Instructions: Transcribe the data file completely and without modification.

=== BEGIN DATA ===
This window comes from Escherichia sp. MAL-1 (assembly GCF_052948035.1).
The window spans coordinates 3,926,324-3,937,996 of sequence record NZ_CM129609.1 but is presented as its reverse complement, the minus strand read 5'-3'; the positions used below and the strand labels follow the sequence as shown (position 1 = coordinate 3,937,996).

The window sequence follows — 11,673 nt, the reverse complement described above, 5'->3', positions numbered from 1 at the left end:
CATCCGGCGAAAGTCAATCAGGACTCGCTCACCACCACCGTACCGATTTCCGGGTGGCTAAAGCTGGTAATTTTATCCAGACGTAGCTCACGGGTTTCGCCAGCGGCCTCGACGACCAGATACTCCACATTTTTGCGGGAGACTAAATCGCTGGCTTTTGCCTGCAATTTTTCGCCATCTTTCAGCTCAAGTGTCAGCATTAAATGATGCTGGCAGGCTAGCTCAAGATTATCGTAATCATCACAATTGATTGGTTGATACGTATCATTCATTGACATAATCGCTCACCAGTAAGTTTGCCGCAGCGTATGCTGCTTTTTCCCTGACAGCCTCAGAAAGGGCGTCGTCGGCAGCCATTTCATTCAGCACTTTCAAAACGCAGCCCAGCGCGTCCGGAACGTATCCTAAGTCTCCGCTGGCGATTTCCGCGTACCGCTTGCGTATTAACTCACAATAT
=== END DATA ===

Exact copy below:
This window comes from Escherichia sp. MAL-1 (assembly GCF_052948035.1).
The window spans coordinates 3,926,324-3,937,996 of sequence record NZ_CM129609.1 but is presented as its reverse complement, the minus strand read 5'-3'; the positions used below and the strand labels follow the sequence as shown (position 1 = coordinate 3,937,996).

The window sequence follows — 11,673 nt, the reverse complement described above, 5'->3', positions numbered from 1 at the left end:
CATCCGGCGAAAGTCAATCAGGACTCGCTCACCACCACCGTACCGATTTCCGGGTGGCTAAAGCTGGTAATTTTATCCAGACGTAGCTCACGGGTTTCGCCAGCGGCCTCGACGACCAGATACTCCACATTTTTGCGGGAGACTAAATCGCTGGCTTTTGCCTGCAATTTTTCGCCATCTTTCAGCTCAAGTGTCAGCATTAAATGATGCTGGCAGGCTAGCTCAAGATTATCGTAATCATCACAATTGATTGGTTGATACGTATCATTCATTGACATAATCGCTCACCAGTAAGTTTGCCGCAGCGTATGCTGCTTTTTCCCTGACAGCCTCAGAAAGGGCGTCGTCGGCAGCCATTTCATTCAGCACTTTCAAAACGCAGCCCAGCGCGTCCGGAACGTATCCTAAGTCTCCGCTGGCGATTTCCGCGTACCGCTTGCGTATTAACTCACAATAT